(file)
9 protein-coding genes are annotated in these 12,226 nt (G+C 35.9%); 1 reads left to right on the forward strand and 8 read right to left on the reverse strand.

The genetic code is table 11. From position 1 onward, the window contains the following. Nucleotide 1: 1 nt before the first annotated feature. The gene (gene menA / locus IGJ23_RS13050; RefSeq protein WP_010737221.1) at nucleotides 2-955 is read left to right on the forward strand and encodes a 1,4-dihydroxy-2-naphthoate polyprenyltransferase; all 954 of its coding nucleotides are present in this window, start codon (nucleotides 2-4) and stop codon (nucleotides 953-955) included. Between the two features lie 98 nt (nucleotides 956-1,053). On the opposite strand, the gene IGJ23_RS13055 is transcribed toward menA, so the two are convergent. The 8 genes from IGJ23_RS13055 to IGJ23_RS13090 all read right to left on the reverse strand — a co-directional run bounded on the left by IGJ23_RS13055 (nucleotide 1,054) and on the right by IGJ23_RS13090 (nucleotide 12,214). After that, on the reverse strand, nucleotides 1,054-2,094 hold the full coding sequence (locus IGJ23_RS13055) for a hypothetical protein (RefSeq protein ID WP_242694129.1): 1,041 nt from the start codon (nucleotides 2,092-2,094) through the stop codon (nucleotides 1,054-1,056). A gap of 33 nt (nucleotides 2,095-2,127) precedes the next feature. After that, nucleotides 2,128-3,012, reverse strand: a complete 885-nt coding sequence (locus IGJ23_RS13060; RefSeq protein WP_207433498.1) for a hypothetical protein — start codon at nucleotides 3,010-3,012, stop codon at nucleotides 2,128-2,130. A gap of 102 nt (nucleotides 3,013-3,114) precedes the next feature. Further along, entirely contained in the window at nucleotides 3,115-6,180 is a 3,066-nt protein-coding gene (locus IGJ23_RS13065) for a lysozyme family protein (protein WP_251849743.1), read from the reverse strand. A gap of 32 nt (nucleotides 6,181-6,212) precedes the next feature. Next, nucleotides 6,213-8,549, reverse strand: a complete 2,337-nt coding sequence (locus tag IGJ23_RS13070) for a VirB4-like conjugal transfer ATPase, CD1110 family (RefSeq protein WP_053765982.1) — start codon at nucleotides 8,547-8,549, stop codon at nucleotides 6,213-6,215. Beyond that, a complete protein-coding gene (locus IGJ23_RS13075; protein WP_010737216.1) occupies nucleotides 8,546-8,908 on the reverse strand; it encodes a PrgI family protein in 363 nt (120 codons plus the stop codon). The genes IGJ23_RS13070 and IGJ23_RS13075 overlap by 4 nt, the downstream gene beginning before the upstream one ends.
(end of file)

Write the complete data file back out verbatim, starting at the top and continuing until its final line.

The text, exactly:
9 protein-coding genes are annotated in these 12,226 nt (G+C 35.9%); 1 reads left to right on the forward strand and 8 read right to left on the reverse strand.

The genetic code is table 11. From position 1 onward, the window contains the following. Nucleotide 1: 1 nt before the first annotated feature. The gene (gene menA / locus IGJ23_RS13050; RefSeq protein WP_010737221.1) at nucleotides 2-955 is read left to right on the forward strand and encodes a 1,4-dihydroxy-2-naphthoate polyprenyltransferase; all 954 of its coding nucleotides are present in this window, start codon (nucleotides 2-4) and stop codon (nucleotides 953-955) included. Between the two features lie 98 nt (nucleotides 956-1,053). On the opposite strand, the gene IGJ23_RS13055 is transcribed toward menA, so the two are convergent. The 8 genes from IGJ23_RS13055 to IGJ23_RS13090 all read right to left on the reverse strand — a co-directional run bounded on the left by IGJ23_RS13055 (nucleotide 1,054) and on the right by IGJ23_RS13090 (nucleotide 12,214). After that, on the reverse strand, nucleotides 1,054-2,094 hold the full coding sequence (locus IGJ23_RS13055) for a hypothetical protein (RefSeq protein ID WP_242694129.1): 1,041 nt from the start codon (nucleotides 2,092-2,094) through the stop codon (nucleotides 1,054-1,056). A gap of 33 nt (nucleotides 2,095-2,127) precedes the next feature. After that, nucleotides 2,128-3,012, reverse strand: a complete 885-nt coding sequence (locus IGJ23_RS13060; RefSeq protein WP_207433498.1) for a hypothetical protein — start codon at nucleotides 3,010-3,012, stop codon at nucleotides 2,128-2,130. A gap of 102 nt (nucleotides 3,013-3,114) precedes the next feature. Further along, entirely contained in the window at nucleotides 3,115-6,180 is a 3,066-nt protein-coding gene (locus IGJ23_RS13065) for a lysozyme family protein (protein WP_251849743.1), read from the reverse strand. A gap of 32 nt (nucleotides 6,181-6,212) precedes the next feature. Next, nucleotides 6,213-8,549, reverse strand: a complete 2,337-nt coding sequence (locus tag IGJ23_RS13070) for a VirB4-like conjugal transfer ATPase, CD1110 family (RefSeq protein WP_053765982.1) — start codon at nucleotides 8,547-8,549, stop codon at nucleotides 6,213-6,215. Beyond that, a complete protein-coding gene (locus IGJ23_RS13075; protein WP_010737216.1) occupies nucleotides 8,546-8,908 on the reverse strand; it encodes a PrgI family protein in 363 nt (120 codons plus the stop codon). The genes IGJ23_RS13070 and IGJ23_RS13075 overlap by 4 nt, the downstream gene beginning before the upstream one ends.